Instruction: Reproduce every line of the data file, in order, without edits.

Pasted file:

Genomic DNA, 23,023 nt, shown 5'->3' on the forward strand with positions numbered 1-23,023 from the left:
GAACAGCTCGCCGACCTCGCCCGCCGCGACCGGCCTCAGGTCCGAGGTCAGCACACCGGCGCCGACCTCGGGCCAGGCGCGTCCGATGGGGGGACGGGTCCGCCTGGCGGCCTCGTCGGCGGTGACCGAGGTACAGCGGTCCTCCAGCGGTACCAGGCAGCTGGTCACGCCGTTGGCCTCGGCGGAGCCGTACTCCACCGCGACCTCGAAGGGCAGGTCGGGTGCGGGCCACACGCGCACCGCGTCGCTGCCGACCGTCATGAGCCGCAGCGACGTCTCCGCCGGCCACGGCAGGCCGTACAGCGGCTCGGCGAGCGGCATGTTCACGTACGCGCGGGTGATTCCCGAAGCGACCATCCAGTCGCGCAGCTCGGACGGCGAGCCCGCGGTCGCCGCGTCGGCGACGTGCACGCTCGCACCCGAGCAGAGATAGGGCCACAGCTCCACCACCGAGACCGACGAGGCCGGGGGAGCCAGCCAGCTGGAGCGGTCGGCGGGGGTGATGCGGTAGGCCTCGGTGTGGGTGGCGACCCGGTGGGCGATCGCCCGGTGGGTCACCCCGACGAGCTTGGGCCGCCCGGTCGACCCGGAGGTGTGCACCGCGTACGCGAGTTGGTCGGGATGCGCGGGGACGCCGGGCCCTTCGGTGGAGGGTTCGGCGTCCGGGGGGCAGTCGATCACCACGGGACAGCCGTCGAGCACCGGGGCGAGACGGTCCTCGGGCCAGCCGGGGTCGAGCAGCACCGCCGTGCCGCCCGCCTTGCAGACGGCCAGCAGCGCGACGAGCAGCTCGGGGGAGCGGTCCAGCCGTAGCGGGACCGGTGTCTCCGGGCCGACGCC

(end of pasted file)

Genomic DNA, 23,023 nt, shown 5'->3' on the forward strand with positions numbered 1-23,023 from the left:
GAACAGCTCGCCGACCTCGCCCGCCGCGACCGGCCTCAGGTCCGAGGTCAGCACACCGGCGCCGACCTCGGGCCAGGCGCGTCCGATGGGGGGACGGGTCCGCCTGGCGGCCTCGTCGGCGGTGACCGAGGTACAGCGGTCCTCCAGCGGTACCAGGCAGCTGGTCACGCCGTTGGCCTCGGCGGAGCCGTACTCCACCGCGACCTCGAAGGGCAGGTCGGGTGCGGGCCACACGCGCACCGCGTCGCTGCCGACCGTCATGAGCCGCAGCGACGTCTCCGCCGGCCACGGCAGGCCGTACAGCGGCTCGGCGAGCGGCATGTTCACGTACGCGCGGGTGATTCCCGAAGCGACCATCCAGTCGCGCAGCTCGGACGGCGAGCCCGCGGTCGCCGCGTCGGCGACGTGCACGCTCGCACCCGAGCAGAGATAGGGCCACAGCTCCACCACCGAGACCGACGAGGCCGGGGGAGCCAGCCAGCTGGAGCGGTCGGCGGGGGTGATGCGGTAGGCCTCGGTGTGGGTGGCGACCCGGTGGGCGATCGCCCGGTGGGTCACCCCGACGAGCTTGGGCCGCCCGGTCGACCCGGAGGTGTGCACCGCGTACGCGAGTTGGTCGGGATGCGCGGGGACGCCGGGCCCTTCGGTGGAGGGTTCGGCGTCCGGGGGGCAGTCGATCACCACGGGACAGCCGTCGAGCACCGGGGCGAGACGGTCCTCGGGCCAGCCGGGGTCGAGCAGCACCGCCGTGCCGCCCGCCTTGCAGACGGCCAGCAGCGCGACGAGCAGCTCGGGGGAGCGGTCCAGCCGTAGCGGGACCGGTGTCTCCGGGCCGACGCC